With effect from 1 July 2022, employers don’t need to pay FBT on electric cars (if they are eligible for this) and associated car costs. However, you need to meet the rules. According to the legislative authority, if the price of electric vehicles falls under $84,916, then those electric vehicles are exempt from fringe benefits tax (FBT).
Eligibility for FBT Exemption on Electric Vehicles
You don’t need to pay fringe benefits tax (FBT) if you provide private use of an electric vehicle that meets all the conditions mentioned below:
The exemption applies to low or zero-emission vehicles worth below the luxury car tax threshold for fuel-efficient cars (that is currently $84,916).
It includes hydrogen fuel cell vehicles, battery electric vehicles, and plug-in hybrid electric vehicles (PHEV).
From 1 July 2022, the exemption is applied for vehicles delivered to or first used by an individual from this date.
Luxury car tax has never been payable on the sale of the car.
Can the new FBT exemption be used if an employee purchases an electric vehicle and agrees to pay for the running costs through salary sacrifice?
For the FBT electric car exemption to apply, various conditions need to be met. One of these conditions is that the benefit must be a car fringe benefit. It doesn’t seem like the FBT electric car exception may apply if the employee essentially purchases the electric vehicle in their own name.
If the employee’s income is sacrificed in this scenario, the expense of operating the car should result in a separate fringe benefit. If the employer reimburses the vehicle’s cost, it is likely to be considered an expense payment fringe benefit (which wouldn’t be eligible for the FBT electric car exemption).
It would be a different case if the employer buys the vehicle and gives it to an employee. Additionally, the case could be different if an employee, employer, and financing firm engage in a novated lease in a relationship that is essentially arm’s length. In those cases, the FBT electric car exemption could apply.
How should employee contributions for EVs that are not subject to FBT be handled?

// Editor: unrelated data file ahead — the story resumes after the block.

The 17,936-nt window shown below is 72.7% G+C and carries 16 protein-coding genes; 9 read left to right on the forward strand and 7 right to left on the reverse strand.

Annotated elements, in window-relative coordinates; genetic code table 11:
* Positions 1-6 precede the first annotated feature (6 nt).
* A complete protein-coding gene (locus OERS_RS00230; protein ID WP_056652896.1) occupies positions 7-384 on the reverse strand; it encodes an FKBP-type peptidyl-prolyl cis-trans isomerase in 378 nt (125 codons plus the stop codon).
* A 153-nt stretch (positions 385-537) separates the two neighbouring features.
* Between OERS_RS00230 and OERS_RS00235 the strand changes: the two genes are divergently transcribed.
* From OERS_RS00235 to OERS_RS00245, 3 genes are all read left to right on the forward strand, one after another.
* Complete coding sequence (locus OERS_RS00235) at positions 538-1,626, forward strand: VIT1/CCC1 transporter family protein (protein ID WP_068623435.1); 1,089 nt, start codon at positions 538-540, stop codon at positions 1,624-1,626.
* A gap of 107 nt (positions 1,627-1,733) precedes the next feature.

It should be required that you calculate the grossed-up value in the case where the car is FBT exempt under the electric car exemption, just as if the FBT exemption for electric vehicles hadn’t applied or wasn’t available (either under the statutory or operating cost method). This is needed to calculate the taxable value of the reportable fringe benefits amount of the employee.
Moreover, to reduce the reportable fringe benefit, it must be easy for the director to make post-tax employee contributions, but employee contribution needs to be assessable to the company. In simple words, the person is essentially giving something in exchange for using the company’s car.
A cash transfer may be used to make an employee contribution. Additionally, employee contributions may be provided through a set-off arrangement, but this needs that both the employee and the director agree to set off the employee contribution against a debt that the firm owes to them.
According to the ATO in MT 2050, the company/employer must be obligated to pay money to the employee. It could be a current liability, such as dividends or wages. Alternatively, the parties might decide that the employer or business will lend the employee some money. It needs to consider the Division 7A implications of such a loan if the company lends the person more money.
To know whether your electric vehicle is exempt from FBT or not, you need to meet the rules announced by the government. For further information, you can also get in touch with Reliable Melbourne Accountants.